If you associate the summer months with boozy barbecues and long afternoons sitting in a beer garden, you may be dreading having to deal with this time of year as a person in recovery. It is easy to feel left out if all or your friends are planning drinking adventures once the weather gets warmer, but staying sober during the summer is not much different to staying sober at any other time of the year. Once you have done it once, you will probably never worry about doing it again. Here are a few suggestions for how you can negotiate your first summer as a recovering alcoholic.
Have a Plan for Dealing with Thoughts of Relapse
It may be that things happen during the summer months that trigger cravings, so you do need to be prepared for this. It is vital that you have a plan of action now because it can be very difficult to think rationally if you are overwhelmed by cravings. One of the most important things you would need to do is talk to somebody else; if you belong to a fellowship then you should go to a meeting and share your feelings. You could also talk to your sponsor.
Plan Your Holidays Carefully
If you are still new in recovery, you do not want to be going somewhere on holiday where there would be a lot of drinking going on around you. This could prove too much of a temptation, easily leading to resentment about not touching alcohol and then using this as an excuse to relapse. Ideally, it would be good to go on holidays with at least one other person who does not drink. You can also choose a destination where the focus is more on outdoor activities and non-alcohol related entertainment. If you are uncertain about your ability to stay sober on holidays, you might be better off skipping it until next year when you feel stronger.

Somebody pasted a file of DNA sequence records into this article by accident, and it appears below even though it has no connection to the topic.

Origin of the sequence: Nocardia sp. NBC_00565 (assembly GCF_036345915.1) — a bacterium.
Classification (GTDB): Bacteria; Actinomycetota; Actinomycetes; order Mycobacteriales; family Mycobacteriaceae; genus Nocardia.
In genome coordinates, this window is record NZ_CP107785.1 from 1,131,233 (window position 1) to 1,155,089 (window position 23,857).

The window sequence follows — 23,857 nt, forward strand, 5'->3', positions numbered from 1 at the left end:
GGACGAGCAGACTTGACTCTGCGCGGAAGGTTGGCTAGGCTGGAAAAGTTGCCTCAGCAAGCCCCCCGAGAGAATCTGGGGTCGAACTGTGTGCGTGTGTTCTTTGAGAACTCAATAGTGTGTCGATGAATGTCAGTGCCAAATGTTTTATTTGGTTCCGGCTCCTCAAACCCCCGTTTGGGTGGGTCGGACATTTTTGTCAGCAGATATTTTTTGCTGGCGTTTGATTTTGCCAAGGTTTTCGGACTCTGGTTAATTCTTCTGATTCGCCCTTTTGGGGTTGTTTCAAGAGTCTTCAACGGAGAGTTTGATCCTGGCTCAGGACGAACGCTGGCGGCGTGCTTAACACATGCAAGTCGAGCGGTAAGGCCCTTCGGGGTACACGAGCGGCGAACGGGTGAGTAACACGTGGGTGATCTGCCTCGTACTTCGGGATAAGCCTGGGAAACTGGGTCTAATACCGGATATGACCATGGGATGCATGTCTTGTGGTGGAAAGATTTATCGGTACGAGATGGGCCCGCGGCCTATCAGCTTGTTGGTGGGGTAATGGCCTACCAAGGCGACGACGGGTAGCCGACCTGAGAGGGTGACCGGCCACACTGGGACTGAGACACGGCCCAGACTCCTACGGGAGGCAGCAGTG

Get More Involved in the Recovery Community
Spending more time with people in recovery will mean that you have plenty of support over the summer months. It also means that you will have things to do, beginning to take steps to strengthen your sobriety. There will be many other people having the same fears about summer as you do, or have dealt with such fears in the past, so you can gain a lot from their experience. Getting involved in the recovery community can also allow you to give something back, which is likely to boost your self-esteem.
If You Need to Attend a Drinking Event, Make Sure You Have an Exit Strategy
There may be some occasion over the summer months where you feel obliged to attend, even though there will be people there drinking alcohol. You should never attend this type of event if you do not feel able to manage it but, if you are going to go, make sure you have an exit strategy. It is also best to leave early, before people start getting drunk. If you can bring along a sober companion then that can be a great help, but make sure that this person is also strong enough to deal with the situation; otherwise, you could both end up relapsing.
Avoid Getting Dehydrated
One of the risks during the hot summer months is that you forget to drink enough water and start to become dehydrated. When this happens, it can easily open the door to strong cravings for your old favourite thirst-quencher. You can prevent this from happening by drinking plenty of water and always carrying a bottle around with you.